We note first that by the fundamental theorem of arithmetic, we can view any natural number as a supernatural number. Supernatural numbers form a generalization of natural numbers in two ways: First, by allowing the possibility of infinitely many prime factors, and second, by allowing any given prime to divide “infinitely often,” by taking that prime’s corresponding exponent to be the symbol .
We can extend the usual -adic to these supernatural numbers by defining, for as above, for each . We can then extend the notion of divisibility to supernatural numbers by declaring if for all (where, by definition, the symbol is considered greater than any natural number). Finally, we can also generalize the notion of the least common multiple (lcm) and greatest common divisor (gcd) for (arbitrarily many) supernatural numbers, by defining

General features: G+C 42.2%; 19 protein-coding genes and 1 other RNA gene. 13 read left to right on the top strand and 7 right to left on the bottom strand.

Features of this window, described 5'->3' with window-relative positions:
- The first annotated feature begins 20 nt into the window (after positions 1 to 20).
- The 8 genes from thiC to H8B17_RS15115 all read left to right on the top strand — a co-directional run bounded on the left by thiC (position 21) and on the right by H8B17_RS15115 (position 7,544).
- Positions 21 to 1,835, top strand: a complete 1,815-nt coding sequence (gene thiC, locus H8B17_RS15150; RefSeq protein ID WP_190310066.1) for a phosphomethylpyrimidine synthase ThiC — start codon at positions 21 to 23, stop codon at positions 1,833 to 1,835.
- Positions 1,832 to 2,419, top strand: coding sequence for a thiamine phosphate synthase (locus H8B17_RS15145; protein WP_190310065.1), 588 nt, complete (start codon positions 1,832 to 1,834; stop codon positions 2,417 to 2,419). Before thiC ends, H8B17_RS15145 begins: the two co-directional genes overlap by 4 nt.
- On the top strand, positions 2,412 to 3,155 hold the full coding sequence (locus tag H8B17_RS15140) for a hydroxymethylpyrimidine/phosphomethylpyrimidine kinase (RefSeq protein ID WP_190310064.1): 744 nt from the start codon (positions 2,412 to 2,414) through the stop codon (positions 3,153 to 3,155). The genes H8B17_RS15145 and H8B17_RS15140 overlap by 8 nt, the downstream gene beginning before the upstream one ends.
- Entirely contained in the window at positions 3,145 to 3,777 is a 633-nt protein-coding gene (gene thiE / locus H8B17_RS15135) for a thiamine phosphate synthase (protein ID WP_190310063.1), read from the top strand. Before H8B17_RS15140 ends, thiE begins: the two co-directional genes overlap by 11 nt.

Note that the supernatural version of the definitions of divisibility, , and carry over exactly from their corresponding notions for natural numbers, though we can now take the gcd or lcm of infinitely many natural numbers (to get a supernatural number).
|Date of creation||2013-03-22 15:23:36|
|Last modified on||2013-03-22 15:23:36|
|Last modified by||mathcam (2727)|
|Defines||gcd of supernatural numbers|
|Defines||greatest commond divisor of supernatural numbers|
|Defines||lcm of supernatural numbers|
|Defines||least common multiple of supernatural numbers|